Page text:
"He biked with his bike partner, Gordon Dinsdale all over the world — Hawaii, Vienna to Venice, Crater Lake, Yellowstone, Croatia-Albania-Bosnia. He even did Vietnam," Burnside wrote.

Mr. Sexton also completed AIDS/LifeCycle rides and belonged to Different Spokes, an LGBTQ cycling club in San Francisco.

In fact, it was through Different Spokes that Dinsdale met Mr. Sexton, he recalled in a phone interview.

"We met in about 2011," said Dinsdale, a gay man who retired last year as a letter carrier for the U.S. Postal Service.

Dinsdale said he and Mr. Sexton took many cycling trips over the years. They particularly enjoyed Maui, Hawaii — and went there a lot — where they cycled to the top of the Haleakala Summit. It is the longest continuously paved ride in the world, which runs 69.4 miles out and back. The trail begins at the small seaside town of Paia and then climbs 10,000 feet.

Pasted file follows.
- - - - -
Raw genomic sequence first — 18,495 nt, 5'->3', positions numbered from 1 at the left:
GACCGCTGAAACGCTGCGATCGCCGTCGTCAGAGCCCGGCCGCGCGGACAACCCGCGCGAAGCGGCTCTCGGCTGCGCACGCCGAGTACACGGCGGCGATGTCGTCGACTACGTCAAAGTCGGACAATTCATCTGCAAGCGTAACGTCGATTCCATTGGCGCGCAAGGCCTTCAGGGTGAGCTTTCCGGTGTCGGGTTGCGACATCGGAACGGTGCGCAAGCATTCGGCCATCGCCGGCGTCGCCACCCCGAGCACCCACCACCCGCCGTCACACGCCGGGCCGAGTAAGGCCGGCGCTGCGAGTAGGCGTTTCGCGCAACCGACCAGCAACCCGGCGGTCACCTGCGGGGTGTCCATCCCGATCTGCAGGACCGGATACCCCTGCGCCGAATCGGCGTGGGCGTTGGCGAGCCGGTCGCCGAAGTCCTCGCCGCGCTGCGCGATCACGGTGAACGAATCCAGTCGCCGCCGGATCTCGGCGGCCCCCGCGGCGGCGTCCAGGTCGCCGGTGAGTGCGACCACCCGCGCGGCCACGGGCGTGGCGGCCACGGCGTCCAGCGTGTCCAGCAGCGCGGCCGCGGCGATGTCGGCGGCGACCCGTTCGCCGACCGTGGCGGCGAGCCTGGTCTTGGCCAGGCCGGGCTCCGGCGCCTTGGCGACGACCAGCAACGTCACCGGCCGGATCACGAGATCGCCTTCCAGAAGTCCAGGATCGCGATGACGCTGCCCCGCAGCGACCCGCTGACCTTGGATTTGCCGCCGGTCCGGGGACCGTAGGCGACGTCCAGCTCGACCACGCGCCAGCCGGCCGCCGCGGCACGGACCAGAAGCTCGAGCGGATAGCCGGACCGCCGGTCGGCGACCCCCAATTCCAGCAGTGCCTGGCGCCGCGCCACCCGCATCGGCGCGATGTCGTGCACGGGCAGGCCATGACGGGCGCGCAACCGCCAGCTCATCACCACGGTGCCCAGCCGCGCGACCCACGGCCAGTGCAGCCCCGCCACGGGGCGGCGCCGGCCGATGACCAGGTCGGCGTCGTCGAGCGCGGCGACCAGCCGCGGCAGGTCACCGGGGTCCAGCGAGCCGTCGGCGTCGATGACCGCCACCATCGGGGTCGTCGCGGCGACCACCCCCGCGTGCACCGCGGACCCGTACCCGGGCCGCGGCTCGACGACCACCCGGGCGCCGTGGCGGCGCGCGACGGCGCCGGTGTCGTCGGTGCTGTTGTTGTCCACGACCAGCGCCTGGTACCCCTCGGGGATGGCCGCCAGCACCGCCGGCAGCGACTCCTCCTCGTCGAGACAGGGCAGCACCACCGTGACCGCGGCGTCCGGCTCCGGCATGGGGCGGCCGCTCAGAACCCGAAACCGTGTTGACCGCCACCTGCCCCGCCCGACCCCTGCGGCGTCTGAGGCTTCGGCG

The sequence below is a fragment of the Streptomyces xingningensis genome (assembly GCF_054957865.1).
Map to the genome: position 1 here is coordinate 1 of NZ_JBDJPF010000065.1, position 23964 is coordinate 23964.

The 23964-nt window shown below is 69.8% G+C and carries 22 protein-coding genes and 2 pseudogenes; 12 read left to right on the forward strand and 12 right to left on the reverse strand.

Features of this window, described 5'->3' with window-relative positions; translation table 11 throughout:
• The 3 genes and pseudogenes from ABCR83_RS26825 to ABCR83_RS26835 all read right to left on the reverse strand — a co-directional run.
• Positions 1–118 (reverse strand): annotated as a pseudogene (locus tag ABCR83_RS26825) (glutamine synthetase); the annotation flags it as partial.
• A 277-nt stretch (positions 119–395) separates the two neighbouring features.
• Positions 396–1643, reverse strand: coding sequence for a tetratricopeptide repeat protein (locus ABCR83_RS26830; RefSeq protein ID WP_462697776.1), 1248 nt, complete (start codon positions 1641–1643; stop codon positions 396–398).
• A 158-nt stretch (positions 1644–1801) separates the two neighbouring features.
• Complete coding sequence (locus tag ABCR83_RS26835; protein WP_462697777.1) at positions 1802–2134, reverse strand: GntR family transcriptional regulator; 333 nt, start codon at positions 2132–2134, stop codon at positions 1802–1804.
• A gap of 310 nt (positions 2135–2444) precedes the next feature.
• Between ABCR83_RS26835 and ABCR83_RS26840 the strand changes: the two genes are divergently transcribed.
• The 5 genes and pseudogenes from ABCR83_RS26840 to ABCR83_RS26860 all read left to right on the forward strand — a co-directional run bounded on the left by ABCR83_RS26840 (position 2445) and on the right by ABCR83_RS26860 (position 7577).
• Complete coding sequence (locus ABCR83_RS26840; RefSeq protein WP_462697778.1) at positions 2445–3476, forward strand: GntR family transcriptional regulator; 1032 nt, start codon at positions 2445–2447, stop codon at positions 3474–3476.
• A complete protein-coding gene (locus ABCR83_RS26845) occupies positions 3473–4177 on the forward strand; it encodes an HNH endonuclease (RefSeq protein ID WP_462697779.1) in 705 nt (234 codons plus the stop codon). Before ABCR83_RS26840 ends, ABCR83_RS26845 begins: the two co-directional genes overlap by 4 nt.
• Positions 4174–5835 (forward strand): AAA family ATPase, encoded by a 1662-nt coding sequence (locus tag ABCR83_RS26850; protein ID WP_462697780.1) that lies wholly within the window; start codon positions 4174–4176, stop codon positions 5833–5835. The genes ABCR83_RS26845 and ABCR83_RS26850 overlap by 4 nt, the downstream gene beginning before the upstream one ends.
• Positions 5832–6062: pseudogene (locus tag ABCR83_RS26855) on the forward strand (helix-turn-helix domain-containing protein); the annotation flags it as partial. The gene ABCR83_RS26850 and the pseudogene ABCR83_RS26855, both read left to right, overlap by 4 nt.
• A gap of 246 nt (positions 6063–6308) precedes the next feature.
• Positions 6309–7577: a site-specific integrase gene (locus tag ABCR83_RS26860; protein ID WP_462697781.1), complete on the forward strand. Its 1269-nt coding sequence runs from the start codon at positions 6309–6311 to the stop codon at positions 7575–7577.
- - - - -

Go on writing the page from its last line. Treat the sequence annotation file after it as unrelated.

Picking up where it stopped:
"People would drive cars on the trail and look at us like we were from the moon," Dinsdale recalled.

The pair also enjoyed cycling around Elba Island in Italy, he said.

A post on Different Spokes' blog noted that Mr. Sexton "was a careful cyclist."

"Death makes everything insignificant and at the same time also immensely valuable and cherished," the post reads. "When a friend dies and we grieve the loss, everything else falls to the wayside and we are left to wonder what could have been. ... And then we pedal on anxiously glancing over our left shoulder."

Burnside stated that he and Mr. Sexton enjoyed Scrabble and traveling to the East Coast to see family and friends. The couple established a community garden on States Street in the Corona Heights neighborhood after two years of meetings, Burnside added.

In addition to Burnside, Mr. Sexton is survived by two sisters, Beth Sexton and Mary Blake; and his many friends and patients.

Two memorial services for Mr. Sexton were previously held, Burnside said.